Notwithstanding anything contained above, where any offence under Chapter IV has been committed by a company and it is proved that the offence has been committed with the consent or connivance of, or is attributable to any neglect on the part of, any director (in relation to a firm, means a partner in the firm), manager, secretary or other officer of the company, such director, manager, secretary or other officer shall be deemed to be guilty of that offence and shall be liable to be proceeded against and punished accordingly.

39. Power of court to release certain offenders on probation.

When any addict is found guilty of an offence punishable under section 27 and if the court by which he is found guilty is of the opinion, regard being had to the age, character, antecedents or physical or mental condition of the offender, that it is expedient so to do, then, notwithstanding anything contained in this Act or any other law for the time being in force, the court may, instead of sentencing him at once to any imprisonment, with his consent, direct that he be released for undergoing medical treatment for de-toxification or de-addiction from a hospital or an institution maintained or recognized by Government and on his entering into a bond in the form prescribed by the Central Government, with or without sureties, to appear and furnish before the court within a period not exceeding one year, a report regarding the result of his medical treatment and, in the meantime, to abstain from the commission of any offence under Chapter IV. If it appears to the court, having regard to the report regarding the result of the medical treatment furnished under this section, that it is expedient so to do, the court may direct the release of the offender after due admonition on his entering into a bond in the form prescribed by the Central Government, with or without sureties, for abstaining from the commission of any offence under Chapter IV during such period not exceeding three years as the court may deem fit to specify or on his failure so to abstain, to appear before the court and receive sentence when called upon during such period.

40. Power of court to publish names, place of business, etc., of certain offenders. Where any person is convicted of any of the offences punishable under section 15 to section 25 (both inclusive), section 28, section 29 or section 30, it shall be competent for the court convicting the person to cause the name and place of business or residence of such person, nature of the contravention, the fact that the person has been so convicted and such other particulars as the court may consider to be appropriate in the circumstances of the case, to be published at the expense of such person in such newspapers or in such manner as the court may direct. No publication under this section shall be made until the period for preferring an appeal against the orders of the court has expired without any appeal having been preferred, or such appeal, having been preferred, has been disposed of. The expenses of any publication under this section shall be recoverable from the convicted person as if it were a fine imposed by the court.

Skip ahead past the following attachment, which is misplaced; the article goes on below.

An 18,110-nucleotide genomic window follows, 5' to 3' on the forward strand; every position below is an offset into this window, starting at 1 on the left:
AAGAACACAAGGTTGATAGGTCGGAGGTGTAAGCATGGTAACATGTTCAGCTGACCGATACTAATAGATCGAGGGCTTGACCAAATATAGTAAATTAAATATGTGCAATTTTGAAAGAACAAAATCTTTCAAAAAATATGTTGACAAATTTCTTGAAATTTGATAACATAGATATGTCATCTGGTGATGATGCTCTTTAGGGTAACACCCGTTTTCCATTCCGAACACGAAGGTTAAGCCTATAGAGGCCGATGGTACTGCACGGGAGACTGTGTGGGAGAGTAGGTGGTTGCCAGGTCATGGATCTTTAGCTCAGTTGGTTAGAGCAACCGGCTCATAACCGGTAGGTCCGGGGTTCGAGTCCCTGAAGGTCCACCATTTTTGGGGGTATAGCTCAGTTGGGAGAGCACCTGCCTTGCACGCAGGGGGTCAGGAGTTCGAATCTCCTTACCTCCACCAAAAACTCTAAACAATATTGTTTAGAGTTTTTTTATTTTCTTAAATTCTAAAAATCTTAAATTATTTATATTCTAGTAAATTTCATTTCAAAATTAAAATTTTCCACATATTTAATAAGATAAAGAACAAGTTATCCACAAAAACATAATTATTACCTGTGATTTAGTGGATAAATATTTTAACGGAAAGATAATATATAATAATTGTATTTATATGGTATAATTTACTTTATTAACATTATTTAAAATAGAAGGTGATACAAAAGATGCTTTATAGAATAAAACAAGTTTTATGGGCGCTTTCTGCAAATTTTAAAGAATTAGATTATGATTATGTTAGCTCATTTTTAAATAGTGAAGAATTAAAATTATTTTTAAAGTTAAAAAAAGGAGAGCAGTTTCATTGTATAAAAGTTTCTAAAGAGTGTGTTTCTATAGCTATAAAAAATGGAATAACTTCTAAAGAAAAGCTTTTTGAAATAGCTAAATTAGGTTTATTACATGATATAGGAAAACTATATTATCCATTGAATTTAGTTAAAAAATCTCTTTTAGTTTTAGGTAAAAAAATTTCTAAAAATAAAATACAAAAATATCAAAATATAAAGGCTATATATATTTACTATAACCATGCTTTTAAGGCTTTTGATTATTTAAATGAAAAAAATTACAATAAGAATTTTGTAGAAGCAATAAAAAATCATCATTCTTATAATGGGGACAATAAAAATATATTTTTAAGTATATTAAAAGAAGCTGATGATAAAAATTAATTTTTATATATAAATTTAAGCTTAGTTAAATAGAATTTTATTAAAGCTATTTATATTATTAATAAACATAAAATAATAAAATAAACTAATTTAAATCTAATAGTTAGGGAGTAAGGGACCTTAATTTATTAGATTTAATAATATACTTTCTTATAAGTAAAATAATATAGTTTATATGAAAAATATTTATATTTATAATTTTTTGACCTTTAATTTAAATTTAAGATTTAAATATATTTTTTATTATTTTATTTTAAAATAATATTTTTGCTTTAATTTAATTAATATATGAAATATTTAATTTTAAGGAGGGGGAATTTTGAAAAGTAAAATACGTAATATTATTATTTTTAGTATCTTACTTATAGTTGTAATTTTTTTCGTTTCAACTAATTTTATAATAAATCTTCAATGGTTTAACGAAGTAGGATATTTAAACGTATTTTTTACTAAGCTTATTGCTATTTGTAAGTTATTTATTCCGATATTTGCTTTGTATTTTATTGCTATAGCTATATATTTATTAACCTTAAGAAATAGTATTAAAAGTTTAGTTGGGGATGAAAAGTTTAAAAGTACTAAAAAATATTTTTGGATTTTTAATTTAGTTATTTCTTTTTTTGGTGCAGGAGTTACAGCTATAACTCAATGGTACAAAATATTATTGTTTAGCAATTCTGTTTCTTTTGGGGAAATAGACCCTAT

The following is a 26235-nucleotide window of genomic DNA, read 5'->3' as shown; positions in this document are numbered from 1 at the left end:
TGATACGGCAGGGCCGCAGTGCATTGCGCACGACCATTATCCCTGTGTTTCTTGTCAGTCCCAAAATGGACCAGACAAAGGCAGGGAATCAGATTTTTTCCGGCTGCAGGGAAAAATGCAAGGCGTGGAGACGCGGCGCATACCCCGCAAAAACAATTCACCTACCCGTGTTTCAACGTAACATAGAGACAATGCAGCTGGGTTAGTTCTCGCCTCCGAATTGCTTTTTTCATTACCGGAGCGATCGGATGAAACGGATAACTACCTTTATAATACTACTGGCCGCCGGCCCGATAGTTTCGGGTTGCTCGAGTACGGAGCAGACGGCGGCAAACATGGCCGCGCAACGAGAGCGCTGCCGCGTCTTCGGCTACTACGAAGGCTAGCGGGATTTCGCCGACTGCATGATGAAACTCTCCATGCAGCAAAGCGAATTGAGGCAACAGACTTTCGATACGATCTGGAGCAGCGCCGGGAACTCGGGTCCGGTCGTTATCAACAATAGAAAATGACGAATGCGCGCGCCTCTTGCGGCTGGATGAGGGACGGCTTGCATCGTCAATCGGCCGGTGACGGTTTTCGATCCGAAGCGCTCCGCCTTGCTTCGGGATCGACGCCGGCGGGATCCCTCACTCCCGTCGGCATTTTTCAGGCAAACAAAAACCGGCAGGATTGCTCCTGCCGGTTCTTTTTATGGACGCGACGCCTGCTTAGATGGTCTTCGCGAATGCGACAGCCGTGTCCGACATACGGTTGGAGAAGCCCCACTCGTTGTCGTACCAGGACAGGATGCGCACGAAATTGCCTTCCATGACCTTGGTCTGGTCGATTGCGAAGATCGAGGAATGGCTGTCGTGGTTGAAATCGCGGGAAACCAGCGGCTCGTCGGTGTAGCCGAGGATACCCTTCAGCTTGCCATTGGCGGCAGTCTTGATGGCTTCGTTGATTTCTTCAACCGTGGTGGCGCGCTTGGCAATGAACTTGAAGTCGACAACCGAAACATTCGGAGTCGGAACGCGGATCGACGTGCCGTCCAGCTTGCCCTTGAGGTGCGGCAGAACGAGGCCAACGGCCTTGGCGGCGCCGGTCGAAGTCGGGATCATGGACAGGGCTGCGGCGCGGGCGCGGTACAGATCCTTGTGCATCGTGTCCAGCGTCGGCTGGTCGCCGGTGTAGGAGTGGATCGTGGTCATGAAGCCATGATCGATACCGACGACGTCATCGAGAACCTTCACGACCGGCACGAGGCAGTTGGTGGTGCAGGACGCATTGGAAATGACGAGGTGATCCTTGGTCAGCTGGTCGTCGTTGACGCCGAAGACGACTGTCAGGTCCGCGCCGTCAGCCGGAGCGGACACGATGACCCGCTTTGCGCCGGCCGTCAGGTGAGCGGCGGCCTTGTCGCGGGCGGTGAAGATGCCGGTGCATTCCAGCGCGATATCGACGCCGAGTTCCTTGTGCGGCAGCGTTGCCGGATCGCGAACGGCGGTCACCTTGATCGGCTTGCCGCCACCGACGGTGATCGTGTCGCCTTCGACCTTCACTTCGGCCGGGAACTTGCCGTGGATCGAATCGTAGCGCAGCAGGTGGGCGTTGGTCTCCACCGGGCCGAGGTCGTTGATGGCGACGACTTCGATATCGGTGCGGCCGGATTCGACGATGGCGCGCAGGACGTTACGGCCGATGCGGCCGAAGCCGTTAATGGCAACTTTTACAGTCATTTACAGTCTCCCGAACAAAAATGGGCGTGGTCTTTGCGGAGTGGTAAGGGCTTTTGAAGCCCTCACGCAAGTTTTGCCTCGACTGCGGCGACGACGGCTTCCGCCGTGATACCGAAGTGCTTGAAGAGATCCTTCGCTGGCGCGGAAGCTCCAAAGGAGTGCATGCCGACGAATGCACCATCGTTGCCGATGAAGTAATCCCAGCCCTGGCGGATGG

Chapter V:Procedures

Chapter VA:Forfeiture Of Property Derived From, Or Used In, Illicit Traffic

Punishment

Anyone who contravenes the NDPS Act will face punishment based on the quantity of the banned substance.

The table below lists the current definition of a small quantity and a commercial quantity for some popular drugs.[8]

Drug Small quantity Commercial quantity
Amphetamine 2 grams (0.071 oz) 50 grams (1.8 oz)
Charas 100 grams (3.5 oz) 1 kilogram (2.2 lb)
Cocaine 2 grams (0.071 oz) 100 grams (3.5 oz)
Ganja 1 kilogram (2.2 lb) 20 kilograms (44 lb)
Heroin 5 grams (0.18 oz) 250 grams (8.8 oz)
LSD 2 milligrams (0.031 gr) 100 milligrams (1.5 gr)
Methadone 2 grams (0.071 oz) 50 grams (1.8 oz)
Morphine 5 grams (0.18 oz) 250 grams (8.8 oz)
Opium 25 grams (0.88 oz) 2.5 kilograms (5.5 lb)

Criticism

During the discussion of the Bill in Parliament, several members opposed it for treating hard and soft drugs as the same. However, the Rajiv Gandhi administration claimed that soft drugs were gateway drugs.[9]

The NDPS Act was criticized in The Times of India. The paper described the law as "ill-conceived" and "poorly thought-out" due to the law providing the same punishment for all drugs, which meant that dealers shifted their focus to harder drugs, where profits are far higher. The paper also argued that the Act had "actually created a drugs problem where there was none." The Times of India recommended that some of the softer drugs should be legalized, as this might reduce the level of heroin addiction.[10]

In 2015, Lok Sabha MP Tathagata Satpathy criticized the ban on cannabis as "elitist", and labeling cannabis the "intoxicant" of the poor. He also felt that the ban was "an overreaction to a scare created by the United States". Sathpathy has also advocated the legalisation of cannabis.[11][12][13] On 2 November 2015, Lok Sabha MP Dharamvir Gandhi announced that he had received clearance from Parliament to table a Private Member's Bill seeking to amend the NDPS Act to allow for the legalised, regulated, and medically supervised supply of "non-synthetic" intoxicants including cannabis and opium.[14]